Why did the North Korean regime turn on a new shortwave transmitter with the digital DRM standard (Digital Radio Mondiale)? And, above all, who listens to the transmissions, given that the receivers cost at least a hundred dollars, an enormity for a population starved by the supreme leader. RedTech, a French technology magazine, examines various hypotheses and concludes that there is nothing strategic about it. It will probably distribute the signal of KBCS (Korean Central Broadcasting Station) to repeaters (a system already used in the past in analogue) without setting up an expensive network of terrestrial transfer links. The transmitter operates on 6140kHz with an estimated power of 50 to 100 kW and is in addition to the one on 3205 kHz that has been on air for more than a year. It uses AAC+ compression because the engineers used software that does not support the latest standards. More details in the RedTech article.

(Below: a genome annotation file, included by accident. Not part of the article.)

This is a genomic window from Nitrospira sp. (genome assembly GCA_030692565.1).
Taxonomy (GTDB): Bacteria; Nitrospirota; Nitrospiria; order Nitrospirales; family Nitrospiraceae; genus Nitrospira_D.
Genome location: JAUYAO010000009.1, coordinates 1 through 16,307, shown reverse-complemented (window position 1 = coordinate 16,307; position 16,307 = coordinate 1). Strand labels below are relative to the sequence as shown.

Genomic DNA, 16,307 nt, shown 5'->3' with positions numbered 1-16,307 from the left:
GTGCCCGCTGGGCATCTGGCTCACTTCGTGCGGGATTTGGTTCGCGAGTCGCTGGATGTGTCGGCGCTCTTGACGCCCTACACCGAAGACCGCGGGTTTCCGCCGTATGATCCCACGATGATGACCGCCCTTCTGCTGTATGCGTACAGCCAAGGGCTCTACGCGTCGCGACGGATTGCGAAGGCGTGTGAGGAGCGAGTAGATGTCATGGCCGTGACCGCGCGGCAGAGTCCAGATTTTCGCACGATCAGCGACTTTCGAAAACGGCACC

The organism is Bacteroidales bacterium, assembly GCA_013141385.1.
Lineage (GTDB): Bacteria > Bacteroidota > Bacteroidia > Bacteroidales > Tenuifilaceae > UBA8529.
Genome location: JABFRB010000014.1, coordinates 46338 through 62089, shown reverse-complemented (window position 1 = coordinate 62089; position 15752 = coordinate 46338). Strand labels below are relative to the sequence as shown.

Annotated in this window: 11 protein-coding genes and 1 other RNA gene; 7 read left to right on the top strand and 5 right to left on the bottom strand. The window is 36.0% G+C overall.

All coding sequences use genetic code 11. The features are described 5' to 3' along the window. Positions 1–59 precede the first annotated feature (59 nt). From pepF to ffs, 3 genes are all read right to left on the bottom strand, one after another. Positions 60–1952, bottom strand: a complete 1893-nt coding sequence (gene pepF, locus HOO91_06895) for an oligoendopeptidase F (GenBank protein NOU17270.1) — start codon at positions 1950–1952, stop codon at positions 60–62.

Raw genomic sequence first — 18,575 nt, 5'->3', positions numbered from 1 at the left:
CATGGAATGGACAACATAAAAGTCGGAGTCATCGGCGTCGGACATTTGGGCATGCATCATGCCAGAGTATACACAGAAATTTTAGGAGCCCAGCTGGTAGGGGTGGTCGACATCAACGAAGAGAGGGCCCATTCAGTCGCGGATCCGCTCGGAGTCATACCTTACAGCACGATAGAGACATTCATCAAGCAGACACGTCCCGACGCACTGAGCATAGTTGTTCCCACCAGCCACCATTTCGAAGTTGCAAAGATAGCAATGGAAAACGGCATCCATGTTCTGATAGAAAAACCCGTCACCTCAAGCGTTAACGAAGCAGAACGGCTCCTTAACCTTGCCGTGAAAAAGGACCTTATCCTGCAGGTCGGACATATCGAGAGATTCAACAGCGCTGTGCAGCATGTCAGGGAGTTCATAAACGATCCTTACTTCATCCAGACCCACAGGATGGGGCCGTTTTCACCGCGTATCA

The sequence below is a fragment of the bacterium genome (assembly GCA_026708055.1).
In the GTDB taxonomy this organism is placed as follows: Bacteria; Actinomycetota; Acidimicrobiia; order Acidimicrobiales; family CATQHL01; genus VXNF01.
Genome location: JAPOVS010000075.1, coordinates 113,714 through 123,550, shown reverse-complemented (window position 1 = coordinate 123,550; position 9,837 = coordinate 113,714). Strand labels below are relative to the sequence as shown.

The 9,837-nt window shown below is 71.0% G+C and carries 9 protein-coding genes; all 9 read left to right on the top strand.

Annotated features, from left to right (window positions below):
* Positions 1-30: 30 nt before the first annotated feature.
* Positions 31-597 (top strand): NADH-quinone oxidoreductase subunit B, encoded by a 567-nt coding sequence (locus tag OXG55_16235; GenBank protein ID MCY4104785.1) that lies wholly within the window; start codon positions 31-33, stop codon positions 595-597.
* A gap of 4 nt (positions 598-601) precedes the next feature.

The PBC (Pakistan Broadcasting Corporation) has asked the government to make it compulsory for cars to be equipped with digital receivers in the next five-year plan for the automobile industry. For some time now, public radio and television have been broadcasting using the DRM digital standard in the AM and FM bands. DRM (Digital Radio Mondiale), unlike DAB (which uses VHF channels in band III), is a digital broadcasting system applicable to all frequencies, from the HF bands (LW, MW, SW) to VHF (bands I, II, the FM band, and band III). And it foresees investments to complete the digital migration in the next five to seven years, to improve audio quality (claimed to be equal to that of a CD) and energy efficiency.